Strategic Decoupling in Key Tech Sectors: Another Pressure Point

Decoupling literally means the separation of previously tightly linked systems so that those systems could independently operate. In layman’s terms, decoupling refers to an economy that would be able to grow or shrink without corresponding external factors or other economies. 

What has been correlated with others in the past no longer moves in-step according to expectations. The renminbi (“RMB” or Chinese yuan) has broken its traditional ties with the U.S. dollar (“USD”), which has been followed by much visible divergence in recent months, for example. Currently, uncertainties reign. What complicates assessments of potential USD-RMB decoupling is, though, the prolonged impact of pandemic uncertainties, geopolitical tensions and wars, and central banks’ monetary policies and rates hike under inflation pressures. These are not just about economic issues anymore.

Global supply chains are so complex. The whole global supply chain is tightly interlinked together. As we’ve seen from pandemic to war, supply chain disruptions have a huge negative impact on global industrial production, trade, inflation, and so forth. Supply chain is supposed to be more resilient without sacrificing competitiveness, economic interest, and national security.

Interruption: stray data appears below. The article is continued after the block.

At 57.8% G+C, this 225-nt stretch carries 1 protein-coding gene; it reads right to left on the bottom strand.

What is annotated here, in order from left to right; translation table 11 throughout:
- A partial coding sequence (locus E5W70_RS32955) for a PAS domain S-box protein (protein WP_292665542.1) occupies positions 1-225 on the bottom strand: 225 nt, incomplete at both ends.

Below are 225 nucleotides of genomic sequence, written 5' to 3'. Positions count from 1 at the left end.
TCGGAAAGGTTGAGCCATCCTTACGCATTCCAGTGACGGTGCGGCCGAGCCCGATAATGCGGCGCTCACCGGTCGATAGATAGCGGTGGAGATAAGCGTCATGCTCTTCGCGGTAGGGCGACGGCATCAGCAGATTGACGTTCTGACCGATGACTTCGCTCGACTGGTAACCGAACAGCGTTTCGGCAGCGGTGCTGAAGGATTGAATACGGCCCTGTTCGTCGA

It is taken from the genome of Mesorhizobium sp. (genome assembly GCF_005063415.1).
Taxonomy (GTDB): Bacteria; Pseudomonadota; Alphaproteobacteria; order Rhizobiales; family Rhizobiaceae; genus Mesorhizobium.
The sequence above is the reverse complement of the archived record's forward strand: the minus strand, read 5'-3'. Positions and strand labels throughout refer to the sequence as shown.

However, global geopolitical tensions, economic and techno nationalism strain weak links especially in global tech supply chains. Development, reach, and success of emerging technologies are highly dependent on tightly linked global supply chains and research networks. Efficiency under tight coupling has begun to diminish and been replaced by pursuit of resilience under loose coupling in global supply chains. Supply chain decoupling will further accelerate in the wake of superpower rivalry. 

To further these changes, decoupling of the U.S. and Chinese technology supply chains is well underway. The U.S. presidents have committed to rapid decoupling without knowing what consequences would really follow. The Chinese Communist Party (“CCP”) is pushing its policy agenda, “Made in China 2025” and “China Standards 2035” initiatives, with intention to shore up China’s plans to proclaim independence and dominate in cutting-edge technologies and future industries. This techno-nationalism is on an unprecedented scale, putting $1.4 trillion on a digital infrastructure and public spending to advance this policy agenda. 

The U.S.-China competition has already reached a tipping point. It has also morphed into a new technology cold war. There should be the high cost as extensive trade and commercial ties would continue on uncertain terms. This is not ideal and, formidably, global technology supply chains are at risk. The consequences of a technology cold war are negative for any companies which depend on foreign technologies as well as their global suppliers and R&D networks. Ultimately, it is bad news for consumers. Local technology companies could gain from rising nationalism and domestic substitution to a certain extent, though. But, it is a lose-lose game at the end.  

Tensions between the U.S. and China have sparked calls for policies to decouple the multifaceted economic ties that have connected these two superpowers for decades. Advocates in Washington D.C. have argued that such policies should ensure the U.S. economic leadership, reduce its dependence on Chinese technologies and strategically important materials, and ultimately limit any potential vulnerabilities in key sectors that are important for national security and intelligence activities.